Enrichment of milk with magnesium provides healthier and safer dairy products

Noa Ben-Ishay, Hilla Oknin, Doron Steinberg, Zipi Berkovich, Ram Reifen, Moshe Shemesh*

*Corresponding author for this work

Research output: Contribution to journalArticlepeer-review

18 Scopus citations


Biofilms on the surfaces of milk-processing equipment are often a major source of contamination of dairy products. Members of the genus Bacillus appear to be among the most commonly found bacteria in dairy farms and processing plants. Bacillus species may thrive in dairy farm equipment and in dairy products since they can form robust biofilms during growth within milk. We found that fortification of milk with magnesium mitigated biofilm formation by Bacillus species, and thus could notably reduce dairy product spoilage. We also show that the mode of action of Mg2+ ions is specific to inhibition of transcription of genes involved in biofilm formation. Our further findings indicate that in the presence of Mg2+ bacterial cells are hypersensitive to the heat pasteurization applied during milk processing. Additionally, we demonstrated that enrichment of milk with magnesium improved technological properties of milk products such as soft cheeses. Finally, we report that there is a notable increase in the intestinal bioavailability potential of magnesium from supplemented milk compared with that from non-supplemented milk.

Original languageAmerican English
Article number24
Journalnpj Biofilms and Microbiomes
Issue number1
StatePublished - 1 Dec 2017

Bibliographical note

Funding Information:
This report forms contribution No. 771/17-E, 2017 Series, from the Agricultural Research Organization, the Volcani Center, Rishon LeZion, Israel. This study forms part of Noa Ben-Ishay’s M.Sc. project; Noa Ben-Ishay is a recipient of an excellence scholarship for M.Sc. students granted by The Hebrew University of Jerusalem. This work was partially supported by the Nitzan Grant of the Chief Scientist of The Ministry of Agriculture (Israel). We would like to thank Dr. Y. Chai of Northeastern University, Boston, USA for B. subtilis strains. We thank Dr. Michel Gohar, INRA, France for the B. cereus strain. We also acknowledge members of the Shemesh and Reifen laboratories for helpful discussions and technical assistance, especially Yulia Gololobova, Solange Bernstein, Ievgenia Ostrov, and Dana Inbar. We are also grateful to Mr. Eduard Belausov of the ARO for excellent technical assistance with confocal microscopy. We finally acknowledge the team of the dairy farm at the ARO for providing us with fresh raw milk for the experiments.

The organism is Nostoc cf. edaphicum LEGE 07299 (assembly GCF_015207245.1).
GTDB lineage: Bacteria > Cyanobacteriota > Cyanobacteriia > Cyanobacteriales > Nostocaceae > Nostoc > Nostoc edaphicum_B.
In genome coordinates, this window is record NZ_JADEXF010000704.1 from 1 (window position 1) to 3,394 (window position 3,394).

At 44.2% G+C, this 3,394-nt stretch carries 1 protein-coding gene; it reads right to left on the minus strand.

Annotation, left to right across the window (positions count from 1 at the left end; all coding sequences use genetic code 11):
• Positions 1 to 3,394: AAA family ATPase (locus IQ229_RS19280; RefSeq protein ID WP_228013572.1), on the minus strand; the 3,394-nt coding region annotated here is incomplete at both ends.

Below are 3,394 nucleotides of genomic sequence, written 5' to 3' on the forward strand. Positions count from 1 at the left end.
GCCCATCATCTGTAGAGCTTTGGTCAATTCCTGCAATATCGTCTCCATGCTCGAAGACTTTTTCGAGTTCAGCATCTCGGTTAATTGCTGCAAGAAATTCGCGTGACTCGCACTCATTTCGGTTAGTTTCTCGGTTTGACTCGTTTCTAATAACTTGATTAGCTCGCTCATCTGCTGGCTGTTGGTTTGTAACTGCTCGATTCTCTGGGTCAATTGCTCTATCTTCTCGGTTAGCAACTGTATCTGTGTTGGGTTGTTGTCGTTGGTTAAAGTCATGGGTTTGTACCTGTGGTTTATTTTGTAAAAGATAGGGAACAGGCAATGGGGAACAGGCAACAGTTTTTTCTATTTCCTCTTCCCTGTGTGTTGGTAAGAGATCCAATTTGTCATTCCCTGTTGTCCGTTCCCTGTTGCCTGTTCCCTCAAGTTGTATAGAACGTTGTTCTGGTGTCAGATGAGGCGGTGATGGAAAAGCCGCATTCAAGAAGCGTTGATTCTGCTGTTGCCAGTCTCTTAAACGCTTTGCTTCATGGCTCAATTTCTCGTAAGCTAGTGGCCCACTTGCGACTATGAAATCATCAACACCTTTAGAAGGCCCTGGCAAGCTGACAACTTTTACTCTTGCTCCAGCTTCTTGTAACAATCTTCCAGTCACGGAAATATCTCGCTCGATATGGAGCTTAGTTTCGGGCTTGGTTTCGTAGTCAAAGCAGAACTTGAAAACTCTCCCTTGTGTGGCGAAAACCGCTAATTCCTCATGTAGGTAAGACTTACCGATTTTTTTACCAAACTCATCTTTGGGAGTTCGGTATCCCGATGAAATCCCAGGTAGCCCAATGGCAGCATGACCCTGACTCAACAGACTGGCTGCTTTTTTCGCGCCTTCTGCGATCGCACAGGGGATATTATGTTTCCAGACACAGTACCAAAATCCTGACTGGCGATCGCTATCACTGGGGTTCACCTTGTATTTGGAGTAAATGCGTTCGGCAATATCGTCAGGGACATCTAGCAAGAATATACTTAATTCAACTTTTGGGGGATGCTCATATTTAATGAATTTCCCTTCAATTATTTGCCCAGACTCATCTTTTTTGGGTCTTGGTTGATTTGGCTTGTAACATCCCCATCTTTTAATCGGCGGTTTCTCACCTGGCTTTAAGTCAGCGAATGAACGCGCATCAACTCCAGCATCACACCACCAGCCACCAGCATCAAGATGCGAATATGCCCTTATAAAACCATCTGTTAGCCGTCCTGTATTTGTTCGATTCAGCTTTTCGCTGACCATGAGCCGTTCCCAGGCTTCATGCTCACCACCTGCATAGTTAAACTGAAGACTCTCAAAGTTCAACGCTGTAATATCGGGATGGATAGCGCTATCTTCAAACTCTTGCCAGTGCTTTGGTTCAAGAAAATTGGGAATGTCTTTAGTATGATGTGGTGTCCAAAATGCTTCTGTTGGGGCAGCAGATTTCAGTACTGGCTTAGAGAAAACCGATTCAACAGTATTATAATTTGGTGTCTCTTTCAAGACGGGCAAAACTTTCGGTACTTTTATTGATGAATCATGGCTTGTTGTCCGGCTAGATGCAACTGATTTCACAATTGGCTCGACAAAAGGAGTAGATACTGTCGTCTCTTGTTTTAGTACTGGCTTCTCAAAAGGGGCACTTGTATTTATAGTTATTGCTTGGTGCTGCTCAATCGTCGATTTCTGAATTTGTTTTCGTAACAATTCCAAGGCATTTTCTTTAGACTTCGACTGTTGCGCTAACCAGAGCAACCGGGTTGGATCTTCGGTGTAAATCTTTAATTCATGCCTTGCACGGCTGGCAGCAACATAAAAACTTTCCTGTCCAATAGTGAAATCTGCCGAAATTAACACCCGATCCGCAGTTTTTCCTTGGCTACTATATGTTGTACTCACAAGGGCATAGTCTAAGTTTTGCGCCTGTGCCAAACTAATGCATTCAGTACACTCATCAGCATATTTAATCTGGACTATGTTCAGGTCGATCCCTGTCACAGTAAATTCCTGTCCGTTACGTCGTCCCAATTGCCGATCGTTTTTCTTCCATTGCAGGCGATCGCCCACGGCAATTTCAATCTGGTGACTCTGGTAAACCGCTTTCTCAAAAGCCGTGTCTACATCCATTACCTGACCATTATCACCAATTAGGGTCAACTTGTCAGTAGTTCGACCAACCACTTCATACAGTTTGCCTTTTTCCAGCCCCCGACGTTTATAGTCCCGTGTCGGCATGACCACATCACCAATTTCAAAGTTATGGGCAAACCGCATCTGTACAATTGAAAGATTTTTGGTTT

Publisher Copyright:
© 2017 The Author(s).


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